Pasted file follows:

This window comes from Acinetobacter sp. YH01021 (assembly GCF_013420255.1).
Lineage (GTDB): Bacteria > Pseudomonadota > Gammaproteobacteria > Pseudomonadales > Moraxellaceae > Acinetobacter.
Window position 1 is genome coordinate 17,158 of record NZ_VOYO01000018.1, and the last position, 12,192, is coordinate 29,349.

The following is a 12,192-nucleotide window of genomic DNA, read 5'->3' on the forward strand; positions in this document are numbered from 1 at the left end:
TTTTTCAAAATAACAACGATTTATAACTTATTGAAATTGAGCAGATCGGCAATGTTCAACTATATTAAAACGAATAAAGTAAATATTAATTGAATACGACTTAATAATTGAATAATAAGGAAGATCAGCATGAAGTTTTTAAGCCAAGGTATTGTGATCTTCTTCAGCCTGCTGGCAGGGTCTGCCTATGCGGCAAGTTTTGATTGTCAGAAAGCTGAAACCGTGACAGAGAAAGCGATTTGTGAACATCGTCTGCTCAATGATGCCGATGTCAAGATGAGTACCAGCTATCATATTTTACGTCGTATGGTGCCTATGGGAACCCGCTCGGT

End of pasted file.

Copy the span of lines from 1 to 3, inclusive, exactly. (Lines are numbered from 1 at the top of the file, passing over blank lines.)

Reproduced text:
This window comes from Acinetobacter sp. YH01021 (assembly GCF_013420255.1).
Lineage (GTDB): Bacteria > Pseudomonadota > Gammaproteobacteria > Pseudomonadales > Moraxellaceae > Acinetobacter.
Window position 1 is genome coordinate 17,158 of record NZ_VOYO01000018.1, and the last position, 12,192, is coordinate 29,349.